Friday, March 14, 2008


I have just learned that some electronic devices are arriving from manufacturers already equipped with viruses. This isn't deliberate, usually; a worker plugs an infected music player into a computer used for factory testing, for example, and infects the computer, which in turn infects the iPod tested on it. Then, when you plug the iPod -- or digital picture frame or flash drive -- into your computer, it in turn gets the virus.

This can easily drive a PC or iBook user nuts. But suppose it spreads to more serious digitals? A team of security experts recently hacked into a combination pacemaker-defibrillator, the NEW YORK TIMES reported, to see if the medical equipment was vulnerable. It was. It took, granted, $30,000 worth of specialized equipment -- but it could be done.

In BEGGARS IN SPAIN, I have a character caution another to prepare his legal statements only on a free-standing computer, unconnected to any other device. Maybe that was more prescient than I knew. Infecting my email is one thing. But a defibrillator?

An armored vehicle?

A 747?


Elver said...

The free-standing computer would also have to be in a Faraday cage. Otherwise it would be susceptible to "Van Eck phreaking" -- eavesdropping on a computer by listening to its electromagnetic emissions.

Neal Stephenson's excellent book "Cryptonomicon" discusses this a bit.

Steven Francis Murphy said...

The most secure way of protecting your data is a free standing computer. Frankly, I do not understand the U.S. Army's current march toward a netcentric force, especially as more UAVs and UCAVs are fielded. Someone is going to hack that stuff sooner or later.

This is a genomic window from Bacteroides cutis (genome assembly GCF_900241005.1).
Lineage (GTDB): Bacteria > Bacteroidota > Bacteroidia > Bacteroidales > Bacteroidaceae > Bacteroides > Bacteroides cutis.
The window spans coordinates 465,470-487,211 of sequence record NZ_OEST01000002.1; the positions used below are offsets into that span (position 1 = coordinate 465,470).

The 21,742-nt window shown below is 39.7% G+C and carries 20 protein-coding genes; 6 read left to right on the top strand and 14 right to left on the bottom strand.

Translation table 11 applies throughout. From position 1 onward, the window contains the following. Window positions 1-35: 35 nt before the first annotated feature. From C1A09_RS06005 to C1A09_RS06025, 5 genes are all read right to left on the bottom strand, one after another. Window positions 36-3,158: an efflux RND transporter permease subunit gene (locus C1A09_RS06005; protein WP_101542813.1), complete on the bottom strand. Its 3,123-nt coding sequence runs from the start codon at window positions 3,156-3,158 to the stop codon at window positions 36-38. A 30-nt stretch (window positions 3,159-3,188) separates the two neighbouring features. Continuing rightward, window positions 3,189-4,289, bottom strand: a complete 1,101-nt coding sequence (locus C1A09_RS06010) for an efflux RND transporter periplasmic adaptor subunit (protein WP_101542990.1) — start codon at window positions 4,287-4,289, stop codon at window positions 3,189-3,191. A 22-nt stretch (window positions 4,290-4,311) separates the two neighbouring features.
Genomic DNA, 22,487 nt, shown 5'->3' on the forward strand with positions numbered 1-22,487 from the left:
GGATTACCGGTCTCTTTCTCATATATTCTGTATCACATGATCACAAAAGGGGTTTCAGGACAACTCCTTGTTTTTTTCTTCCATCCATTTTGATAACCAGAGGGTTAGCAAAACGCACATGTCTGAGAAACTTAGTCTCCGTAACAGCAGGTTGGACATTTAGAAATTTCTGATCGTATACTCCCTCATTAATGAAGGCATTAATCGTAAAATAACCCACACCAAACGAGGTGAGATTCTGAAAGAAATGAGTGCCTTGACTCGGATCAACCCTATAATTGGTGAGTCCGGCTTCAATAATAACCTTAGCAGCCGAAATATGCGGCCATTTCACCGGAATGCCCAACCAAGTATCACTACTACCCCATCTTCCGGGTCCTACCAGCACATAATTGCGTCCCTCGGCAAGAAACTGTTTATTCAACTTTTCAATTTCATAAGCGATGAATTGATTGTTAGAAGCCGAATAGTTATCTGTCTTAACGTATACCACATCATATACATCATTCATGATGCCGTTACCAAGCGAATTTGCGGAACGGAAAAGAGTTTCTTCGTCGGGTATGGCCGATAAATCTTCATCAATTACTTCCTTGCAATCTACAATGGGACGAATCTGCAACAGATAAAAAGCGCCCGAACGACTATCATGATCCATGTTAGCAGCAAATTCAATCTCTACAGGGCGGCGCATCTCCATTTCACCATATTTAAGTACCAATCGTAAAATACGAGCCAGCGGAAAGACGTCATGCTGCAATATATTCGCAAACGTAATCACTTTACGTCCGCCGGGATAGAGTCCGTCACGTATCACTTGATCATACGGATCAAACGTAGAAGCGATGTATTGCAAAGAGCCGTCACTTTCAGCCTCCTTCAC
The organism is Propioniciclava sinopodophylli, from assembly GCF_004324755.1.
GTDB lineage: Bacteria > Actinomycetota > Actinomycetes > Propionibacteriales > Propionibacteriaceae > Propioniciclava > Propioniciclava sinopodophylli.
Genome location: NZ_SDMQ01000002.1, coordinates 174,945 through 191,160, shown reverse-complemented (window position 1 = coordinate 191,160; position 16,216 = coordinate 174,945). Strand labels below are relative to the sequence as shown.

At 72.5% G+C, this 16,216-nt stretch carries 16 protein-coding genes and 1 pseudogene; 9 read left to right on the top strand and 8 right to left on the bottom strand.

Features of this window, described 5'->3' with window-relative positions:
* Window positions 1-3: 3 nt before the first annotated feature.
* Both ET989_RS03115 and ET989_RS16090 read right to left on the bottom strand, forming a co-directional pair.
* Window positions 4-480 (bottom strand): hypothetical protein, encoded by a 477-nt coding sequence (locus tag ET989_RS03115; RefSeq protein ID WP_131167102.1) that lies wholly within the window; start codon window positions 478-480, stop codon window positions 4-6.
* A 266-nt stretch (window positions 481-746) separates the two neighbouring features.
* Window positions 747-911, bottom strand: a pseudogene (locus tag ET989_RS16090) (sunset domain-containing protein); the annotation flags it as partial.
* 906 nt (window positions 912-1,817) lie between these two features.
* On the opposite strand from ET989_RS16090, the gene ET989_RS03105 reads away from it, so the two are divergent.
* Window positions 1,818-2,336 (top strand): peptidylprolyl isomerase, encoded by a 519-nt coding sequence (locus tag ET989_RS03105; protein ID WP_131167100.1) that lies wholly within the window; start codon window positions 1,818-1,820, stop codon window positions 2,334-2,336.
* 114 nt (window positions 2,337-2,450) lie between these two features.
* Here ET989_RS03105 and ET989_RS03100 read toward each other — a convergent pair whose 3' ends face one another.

That said, I don't know that the crystal ball effect is in play with the reference to Beggars in Spain and computers. The idea of having secured, stand alone systems is a fairly basic COMSEC concept.

It is worth pointing out that this is a central plot point of the new Battlestar Galactica. The Galactica in the new series survives the Cylon attack due to the fact that the vessel's commander never allowed his ship's computers to be networked. Meanwhile, the rest of the Colonial Fleet had gone back to networking. Thus, the enemy was able to take advantage of the weakness.

S. F. Murphy
Northtown, Missouri

Nancy Kress said...

I wasn't claiming to be the first to use free-standing computers as a safety precaution -- I'm NEVER the first on any technological idea. I'm just amazed that it occurred to me at all without knowing as much in 1992, when I wrote the story, as I do now about the perils of networking anything. I'm not completely sure I should trust my toaster.

Steven Francis Murphy said...

I know. I wasn't slamming you, Nancy. I was just pointing out that it is fairly standard to have stand alone systems.

S. F. Murphy

Wealthedge said...


What do you know that I don't? My toaster was eyeballing me yesterday, but I just took it as jealously over the primo counter space I gave to the blender. But today I found electrical plug marks in the butter. Should I be worried?

I think the stove is behind it all.



bluesman miike Lindner said...

Dale, I find toasters, stoves, and the rest just want attention. Pat them when you use them, say, "What a =good= baby! Yes, you are!," and all will be well.

But I found this worrisome. Last night, I shambled in from the lagerhouse and had a craving for one of my special oatmeal-and-liver frozen treats. I opened the freezer, smacking me lips, and found only 2 when I =know= there were 3. And 1 of the 2 was half-eaten. Gnawed, you might say.

Have you had a similar experience? What on Earth is happening here?

bluesman miike Lindner said...

Nancy, anything Humanity invents, Humanity can corrupt. The laws of the Universe work just as well for the Bad Guys as the Good Guys.

But I like to think the Good Guys are always a step ahead. Why? Because...they're the Good Guys!

As Grandpa told me when I was tiny, "Son, you can hustle yourself into Heaven sooner than God wants, worrying about things you can't control and can't change."

And =nobody= ever called Grandpa a liar! Well, one fool did. I believe his broken arms eventually mended, but he never did get his memory back.